SpecsFor includes an auto-mocking container. What's that, you ask? It's a special Inversion of Control container that resolves dependencies using mock objects.
At test-time, when SpecsFor creates your System Under Test (SUT), it does so using its auto-mocking container. Any dependencies that your SUT has are resolved (recursively) using the container. If a dependency is mockable, meaning it is either an abstract type or or an interface type, the container will create a new mock object using the Moq framework, then it will inject that mock object for you automatically.
Conceptually, you can think of the auto-mocking container as doing the following for you:
SUT = new YourTargetClass(new Mock<IService1>().Object, new Mock<IService2>().Object);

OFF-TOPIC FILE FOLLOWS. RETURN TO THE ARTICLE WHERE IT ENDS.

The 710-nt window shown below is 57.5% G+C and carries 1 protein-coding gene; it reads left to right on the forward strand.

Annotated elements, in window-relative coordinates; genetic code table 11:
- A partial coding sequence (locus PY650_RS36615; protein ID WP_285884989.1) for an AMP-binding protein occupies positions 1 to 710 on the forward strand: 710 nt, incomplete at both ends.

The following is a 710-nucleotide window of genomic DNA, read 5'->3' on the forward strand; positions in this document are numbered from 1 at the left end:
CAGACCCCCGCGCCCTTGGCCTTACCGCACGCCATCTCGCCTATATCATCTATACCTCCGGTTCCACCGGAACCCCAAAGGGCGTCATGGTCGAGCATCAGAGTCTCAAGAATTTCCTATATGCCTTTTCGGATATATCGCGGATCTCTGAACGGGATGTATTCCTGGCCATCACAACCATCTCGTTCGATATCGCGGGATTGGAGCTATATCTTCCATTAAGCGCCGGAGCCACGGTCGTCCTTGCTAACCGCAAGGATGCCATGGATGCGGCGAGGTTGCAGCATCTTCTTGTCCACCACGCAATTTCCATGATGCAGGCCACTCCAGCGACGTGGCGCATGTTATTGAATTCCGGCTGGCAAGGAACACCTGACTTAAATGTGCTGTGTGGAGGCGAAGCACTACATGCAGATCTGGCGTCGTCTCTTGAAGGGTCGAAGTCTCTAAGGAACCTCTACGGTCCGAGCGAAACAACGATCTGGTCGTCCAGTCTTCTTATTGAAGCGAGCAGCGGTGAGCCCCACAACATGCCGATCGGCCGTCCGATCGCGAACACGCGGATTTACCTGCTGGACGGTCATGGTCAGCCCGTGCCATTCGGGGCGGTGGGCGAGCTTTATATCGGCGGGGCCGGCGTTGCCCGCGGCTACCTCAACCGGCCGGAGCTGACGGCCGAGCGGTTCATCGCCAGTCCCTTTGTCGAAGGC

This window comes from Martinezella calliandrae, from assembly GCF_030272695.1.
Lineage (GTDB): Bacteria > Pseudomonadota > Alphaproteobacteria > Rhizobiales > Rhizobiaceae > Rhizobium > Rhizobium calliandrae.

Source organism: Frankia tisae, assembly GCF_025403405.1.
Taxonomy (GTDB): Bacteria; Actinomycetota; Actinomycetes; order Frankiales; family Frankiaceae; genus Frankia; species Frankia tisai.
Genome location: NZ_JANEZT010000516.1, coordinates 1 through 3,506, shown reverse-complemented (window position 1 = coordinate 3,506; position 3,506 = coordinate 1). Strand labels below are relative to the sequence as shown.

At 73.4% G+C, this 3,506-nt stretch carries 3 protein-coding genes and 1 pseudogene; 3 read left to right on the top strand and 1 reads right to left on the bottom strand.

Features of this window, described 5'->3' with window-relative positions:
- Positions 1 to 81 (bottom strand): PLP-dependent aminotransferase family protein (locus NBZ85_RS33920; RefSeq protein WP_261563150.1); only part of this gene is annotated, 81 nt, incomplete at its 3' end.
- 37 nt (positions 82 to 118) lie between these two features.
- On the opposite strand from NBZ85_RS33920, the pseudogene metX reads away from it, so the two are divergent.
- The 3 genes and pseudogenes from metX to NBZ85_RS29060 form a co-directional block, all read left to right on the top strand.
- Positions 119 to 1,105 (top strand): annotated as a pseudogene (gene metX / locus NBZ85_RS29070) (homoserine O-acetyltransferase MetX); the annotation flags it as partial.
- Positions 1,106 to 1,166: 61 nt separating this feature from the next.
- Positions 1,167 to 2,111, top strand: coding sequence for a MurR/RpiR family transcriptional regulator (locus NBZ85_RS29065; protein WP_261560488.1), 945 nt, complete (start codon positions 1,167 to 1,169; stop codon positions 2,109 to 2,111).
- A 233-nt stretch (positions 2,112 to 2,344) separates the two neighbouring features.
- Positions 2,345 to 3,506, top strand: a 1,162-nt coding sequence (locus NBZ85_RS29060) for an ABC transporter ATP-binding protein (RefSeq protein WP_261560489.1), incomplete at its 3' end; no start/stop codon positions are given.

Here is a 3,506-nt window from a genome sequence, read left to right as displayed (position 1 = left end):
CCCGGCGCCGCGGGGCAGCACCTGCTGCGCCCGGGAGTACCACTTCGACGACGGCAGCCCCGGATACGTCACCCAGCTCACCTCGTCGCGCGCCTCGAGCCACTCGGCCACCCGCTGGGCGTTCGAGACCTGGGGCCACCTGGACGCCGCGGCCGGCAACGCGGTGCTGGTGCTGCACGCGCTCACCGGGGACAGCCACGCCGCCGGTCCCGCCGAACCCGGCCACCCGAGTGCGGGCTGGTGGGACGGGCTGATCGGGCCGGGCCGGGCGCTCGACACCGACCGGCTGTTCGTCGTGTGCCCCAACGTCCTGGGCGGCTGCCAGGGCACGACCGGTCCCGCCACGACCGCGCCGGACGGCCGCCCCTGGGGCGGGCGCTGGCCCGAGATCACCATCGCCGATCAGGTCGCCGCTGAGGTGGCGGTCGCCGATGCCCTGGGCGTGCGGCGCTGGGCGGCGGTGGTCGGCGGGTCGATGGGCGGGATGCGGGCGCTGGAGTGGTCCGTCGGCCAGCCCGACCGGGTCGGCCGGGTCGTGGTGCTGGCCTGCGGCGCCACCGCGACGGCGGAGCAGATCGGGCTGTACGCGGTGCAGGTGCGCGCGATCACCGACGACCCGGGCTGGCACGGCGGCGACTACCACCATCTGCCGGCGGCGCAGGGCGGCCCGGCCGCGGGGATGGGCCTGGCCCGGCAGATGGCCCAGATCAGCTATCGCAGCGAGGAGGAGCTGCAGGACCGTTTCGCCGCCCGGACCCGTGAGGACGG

This mocking occurs recursively, too. If your class depends on a concrete type, the container will create an instance of the concrete type. If that concrete type has a dependency on a mockable type though, it will inject mock objects for those dependencies.
You can retrieve any mock object that has been created by the auto-mocking container by calling the GetMockFor method on the SpecsFor base class.
For more information check out how to set up a mock object and how to verify a method was called. You can also reconfigure the behavior of the auto-mocking container, such as registering a concrete type.
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